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Mammography outcomes in a practice setting by age: prognostic factors, sensitivity, and positive biopsy rate.

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X-Ray Associates of New Mexico, P.C., Albuquerque 87102, USA.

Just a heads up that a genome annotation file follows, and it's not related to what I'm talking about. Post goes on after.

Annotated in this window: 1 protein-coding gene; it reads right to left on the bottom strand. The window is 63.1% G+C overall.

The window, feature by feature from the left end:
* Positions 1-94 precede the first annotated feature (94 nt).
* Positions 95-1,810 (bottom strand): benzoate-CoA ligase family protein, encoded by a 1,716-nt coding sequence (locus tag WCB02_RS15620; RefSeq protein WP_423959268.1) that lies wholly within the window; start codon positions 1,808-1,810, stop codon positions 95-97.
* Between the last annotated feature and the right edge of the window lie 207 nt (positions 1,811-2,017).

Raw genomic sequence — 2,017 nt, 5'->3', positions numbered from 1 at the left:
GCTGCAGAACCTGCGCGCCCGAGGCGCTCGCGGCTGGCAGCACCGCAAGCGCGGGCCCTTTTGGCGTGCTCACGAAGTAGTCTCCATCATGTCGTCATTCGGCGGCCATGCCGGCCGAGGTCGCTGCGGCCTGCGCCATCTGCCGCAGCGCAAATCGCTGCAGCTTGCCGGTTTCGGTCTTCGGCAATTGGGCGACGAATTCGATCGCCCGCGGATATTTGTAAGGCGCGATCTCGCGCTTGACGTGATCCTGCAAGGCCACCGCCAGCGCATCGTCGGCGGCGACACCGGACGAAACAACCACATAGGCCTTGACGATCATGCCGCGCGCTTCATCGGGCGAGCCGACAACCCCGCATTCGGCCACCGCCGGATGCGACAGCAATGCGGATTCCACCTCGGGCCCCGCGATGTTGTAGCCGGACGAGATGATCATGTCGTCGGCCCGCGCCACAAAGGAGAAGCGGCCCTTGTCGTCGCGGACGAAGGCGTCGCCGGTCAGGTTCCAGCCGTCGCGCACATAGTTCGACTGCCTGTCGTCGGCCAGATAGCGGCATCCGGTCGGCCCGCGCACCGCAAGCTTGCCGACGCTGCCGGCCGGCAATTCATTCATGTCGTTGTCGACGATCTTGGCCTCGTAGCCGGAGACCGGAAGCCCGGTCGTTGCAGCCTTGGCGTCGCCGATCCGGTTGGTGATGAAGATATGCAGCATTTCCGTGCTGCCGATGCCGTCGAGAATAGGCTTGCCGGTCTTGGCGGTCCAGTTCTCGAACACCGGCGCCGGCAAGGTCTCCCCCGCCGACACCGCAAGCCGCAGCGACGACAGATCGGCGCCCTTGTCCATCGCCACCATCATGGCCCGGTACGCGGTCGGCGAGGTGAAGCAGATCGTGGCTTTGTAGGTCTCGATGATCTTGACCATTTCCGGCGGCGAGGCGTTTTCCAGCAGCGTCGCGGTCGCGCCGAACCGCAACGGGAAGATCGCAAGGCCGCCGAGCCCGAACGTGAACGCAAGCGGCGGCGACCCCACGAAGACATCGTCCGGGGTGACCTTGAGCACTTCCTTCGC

The separate unplanned analysis of women ages 40-49 in population-based randomized controlled trials has resulted in demonstration of statistically significant breast cancer mortality reduction due to screening mammography in only two of the individual trials, and in all such trials only through meta-analysis. Therefore, many researchers have utilized the surrogate endpoints of tumor size and axillary lymph node status to evaluate screening efficacy. For the present study, these endpoints were evaluated in an audit of 854 screen-detected cancers found in 147,125 mammographic examinations performed in women over 40 between 1988 and 1994 in a community practice setting. The concerns that mammography in the 40-49 group has a lower sensitivity and higher biopsy rate were also addressed. Median invasive tumor size and lymph node positivity were found to be equally small (1.0-1.1 cm and 13.5-12.2%, respectively), and the sensitivity and overall biopsy rate were found to be constant over all ages 40 and above. Positive biopsy rate (PBR) varied directly with increasing age, paralleling the measured cancer detection rate in each decade, with no abrupt change at age 50. We conclude that modern mammography in a community practice setting can successfully detect breast cancers with favorable prognostic factors and achieve constant sensitivity and acceptable PBRs in all women over 40. Our data also suggest that many of the large differences seen by inappropriately dividing data at age 50 decrease or disappear when analysis is performed by decade.

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